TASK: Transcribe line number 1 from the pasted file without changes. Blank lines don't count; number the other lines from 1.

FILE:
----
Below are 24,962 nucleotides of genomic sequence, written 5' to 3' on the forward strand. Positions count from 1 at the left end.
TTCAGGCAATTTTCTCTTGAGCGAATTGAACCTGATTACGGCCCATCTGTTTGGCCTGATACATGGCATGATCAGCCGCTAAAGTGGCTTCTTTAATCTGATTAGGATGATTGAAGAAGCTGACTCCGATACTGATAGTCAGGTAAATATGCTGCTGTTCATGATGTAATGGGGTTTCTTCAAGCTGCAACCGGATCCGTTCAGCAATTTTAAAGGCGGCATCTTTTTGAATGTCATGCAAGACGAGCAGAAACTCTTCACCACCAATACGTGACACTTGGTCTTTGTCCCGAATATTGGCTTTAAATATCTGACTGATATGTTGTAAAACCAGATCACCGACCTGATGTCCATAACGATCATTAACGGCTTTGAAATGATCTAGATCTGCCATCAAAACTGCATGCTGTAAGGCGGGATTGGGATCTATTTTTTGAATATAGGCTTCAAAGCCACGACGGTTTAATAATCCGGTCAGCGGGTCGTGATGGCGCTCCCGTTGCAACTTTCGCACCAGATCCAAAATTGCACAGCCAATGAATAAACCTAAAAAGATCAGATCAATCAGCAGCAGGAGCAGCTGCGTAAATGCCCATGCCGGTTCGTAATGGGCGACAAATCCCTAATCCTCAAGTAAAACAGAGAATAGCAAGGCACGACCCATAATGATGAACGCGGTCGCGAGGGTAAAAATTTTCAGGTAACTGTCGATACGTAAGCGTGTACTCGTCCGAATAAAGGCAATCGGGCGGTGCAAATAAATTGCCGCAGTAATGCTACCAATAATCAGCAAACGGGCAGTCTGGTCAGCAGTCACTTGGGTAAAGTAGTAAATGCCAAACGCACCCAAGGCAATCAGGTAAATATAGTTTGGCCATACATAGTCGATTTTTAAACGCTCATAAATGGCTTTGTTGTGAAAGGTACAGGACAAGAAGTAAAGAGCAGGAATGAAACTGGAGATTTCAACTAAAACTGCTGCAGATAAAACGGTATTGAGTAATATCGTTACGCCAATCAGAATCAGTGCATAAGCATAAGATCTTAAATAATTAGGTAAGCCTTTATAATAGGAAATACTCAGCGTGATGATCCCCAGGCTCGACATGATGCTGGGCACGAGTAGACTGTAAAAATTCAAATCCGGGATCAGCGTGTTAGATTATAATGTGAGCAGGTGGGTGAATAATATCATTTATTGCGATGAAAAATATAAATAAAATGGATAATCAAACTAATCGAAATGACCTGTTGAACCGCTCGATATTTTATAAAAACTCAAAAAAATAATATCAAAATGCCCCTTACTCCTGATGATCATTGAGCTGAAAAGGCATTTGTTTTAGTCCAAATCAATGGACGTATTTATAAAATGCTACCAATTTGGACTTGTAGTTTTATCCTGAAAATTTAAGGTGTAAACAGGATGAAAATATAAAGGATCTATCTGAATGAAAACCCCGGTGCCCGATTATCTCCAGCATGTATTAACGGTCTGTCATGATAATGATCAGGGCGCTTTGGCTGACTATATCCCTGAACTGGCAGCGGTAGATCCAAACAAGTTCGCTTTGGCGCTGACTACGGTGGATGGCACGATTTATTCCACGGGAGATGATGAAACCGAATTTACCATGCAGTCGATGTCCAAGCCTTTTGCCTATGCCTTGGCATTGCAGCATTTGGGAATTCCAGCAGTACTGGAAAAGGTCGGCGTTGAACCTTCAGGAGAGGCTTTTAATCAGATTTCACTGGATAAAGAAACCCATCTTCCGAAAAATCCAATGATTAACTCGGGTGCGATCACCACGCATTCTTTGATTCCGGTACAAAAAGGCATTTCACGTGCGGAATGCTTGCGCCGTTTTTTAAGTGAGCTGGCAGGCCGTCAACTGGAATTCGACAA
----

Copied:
Below are 24,962 nucleotides of genomic sequence, written 5' to 3' on the forward strand. Positions count from 1 at the left end.